BROWNFIELD — The few Wildlife Management Areas in Maine named for people are not named after well-known public officials. But the outdoor stewards honored in this way proved great champions of Maine’s wild places.

This is why two weeks ago the 5,920-acre Brownfield Bog was renamed in honor of Maj. Gregory Sanborn, the Maine Warden Service 23-year veteran who died of cancer in February.

“People will come here and say, ‘Who is this Major Gregory Sanborn?’ Then they’ll Google him and find out what a great guy he was, and his legacy will live on far beyond our lives. They’ll Google him and find out about the guy we really loved and cared about,” said Col. Joel Wilkinson of the Maine Warden Service as he dedicated one of Maine’s 58 wildlife areas to his late friend.

Sanborn died Feb. 6 after serving the Maine Warden Service for 23 years and rising to second-in-command. But he was more than a high-ranking warden, friends say. Sanborn was an outdoor ambassador, who at all times was a teacher and guide sharing his knowledge of the outdoors with anyone who asked.

“I heard that in the Sebago region, he handed out more penalties than any other game warden. And he also was the most loved,” said Bill Warren of Gorham, Sanborn’s former neighbor and sometime hunting buddy in Fryeburg.

It was the idea of creating a lasting memorial and tribute to Sanborn that led officials at the Maine Department of Inland Fisheries and Wildlife to change the name of the Brownfield Bog, where Sanborn used to hunt, to the Major Gregory Sanborn Wildlife Management Area.


Sanborn, a Fryeburg native, spent his childhood and much of his adult life in this preserve full of pristine wetlands with views to the foothills of the White Mountains. To the Maine wardens and his friends at IFW, Sanborn typified their devotion to the outdoors and love of its quiet, restorative powers. So the renaming of his cherished hunting grounds was the perfect way to honor him.

“As Gregg would say, ‘Just right, mistah,’ ” said Deputy Commissioner Andrea Erskine with wet eyes at the Nov. 6 dedication ceremony.

Wildlife Management Areas are natural areas protected for important wildlife habitat, as well as for recreational activities that don’t threaten the wildlife being protected.

Naming Wildlife Management Areas for notable outdoor people is not unusual. Changing the name of a long-standing preserve to honor one is, Erskine said.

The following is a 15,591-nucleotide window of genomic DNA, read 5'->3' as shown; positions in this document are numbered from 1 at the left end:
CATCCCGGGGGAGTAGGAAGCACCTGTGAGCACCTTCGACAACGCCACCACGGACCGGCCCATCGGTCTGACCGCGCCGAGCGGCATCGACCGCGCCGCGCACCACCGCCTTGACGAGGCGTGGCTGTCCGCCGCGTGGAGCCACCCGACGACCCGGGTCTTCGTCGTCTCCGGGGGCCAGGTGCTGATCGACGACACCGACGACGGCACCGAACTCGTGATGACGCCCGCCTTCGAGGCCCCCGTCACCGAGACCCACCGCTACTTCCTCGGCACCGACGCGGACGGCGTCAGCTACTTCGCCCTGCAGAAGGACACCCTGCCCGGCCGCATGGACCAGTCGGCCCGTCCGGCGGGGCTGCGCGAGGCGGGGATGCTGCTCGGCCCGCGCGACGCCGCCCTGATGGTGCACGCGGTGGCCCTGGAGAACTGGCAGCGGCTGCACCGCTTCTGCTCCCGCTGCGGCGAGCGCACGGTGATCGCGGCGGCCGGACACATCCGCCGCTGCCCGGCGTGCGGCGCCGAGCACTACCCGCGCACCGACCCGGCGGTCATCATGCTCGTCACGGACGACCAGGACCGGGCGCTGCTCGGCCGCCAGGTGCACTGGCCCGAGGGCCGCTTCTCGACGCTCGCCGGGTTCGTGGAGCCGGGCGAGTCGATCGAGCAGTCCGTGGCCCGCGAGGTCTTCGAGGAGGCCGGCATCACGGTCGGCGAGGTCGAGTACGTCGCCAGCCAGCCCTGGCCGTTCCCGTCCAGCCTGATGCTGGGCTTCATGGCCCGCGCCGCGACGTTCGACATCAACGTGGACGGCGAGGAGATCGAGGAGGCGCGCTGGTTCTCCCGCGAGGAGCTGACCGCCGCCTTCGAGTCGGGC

“When we brought this to the legislative committee for approval, it was unanimous,” the deputy commissioner said.

There are 58 Wildlife Management Areas across Maine, including as many as 10 in southern Maine, the state’s most-developed region. These wild areas protect rare and special wildlife habitat.


The Kennebunk Plains in York County are home to the largest population of northern blazing star in the world, as well as only one of a few populations of black racer snakes in Maine. The 135-acre preserve also is open to trapping, hunting, kite flying and Nordic skiing, among other outdoor pursuits.

Mt. Agamenticus in York boasts vernal pools, spotted and Blanding’s turtles, technical mountain bike trails through the 2,928-acre area and one of the most spectacular birding platforms from which to witness hawk migration.

Needless to say, these and other Wildlife Management Areas offer a respite for wildlife and people alike.

Of the 12 named for people who worked to preserve Maine’s outdoor traditions, most are not named for well-known people.

There is a wildlife area named for the late Bangor Daily News outdoor writer Bud Leavitt, and one for the late outdoor scribe, Gene Letourneau, who wrote for this newspaper chain. There are wildlife areas named for state biologists and game wardens.

However, as far as anyone can tell, there never was a management area that had the name changed to honor someone, Erskine said. But that’s what you would expect from a guy who was said by his peers to stand head and shoulders above the rest.


“I think the impact he had was tremendous,” Wilkinson said. “And this has all the big-game animals, and the wetland species and upland birds the department is charged with taking care of and being a steward of.

“I look at these places as a place to escape. I have a place like this, and I know this is what it meant to Gregg, to have solitude here. That’s the important part of this, and was the important part to Gregg. It didn’t matter if he came here and didn’t get a duck.”

Deirdre Fleming can be reached at 791-6452 or at:

Twitter: FlemingPph

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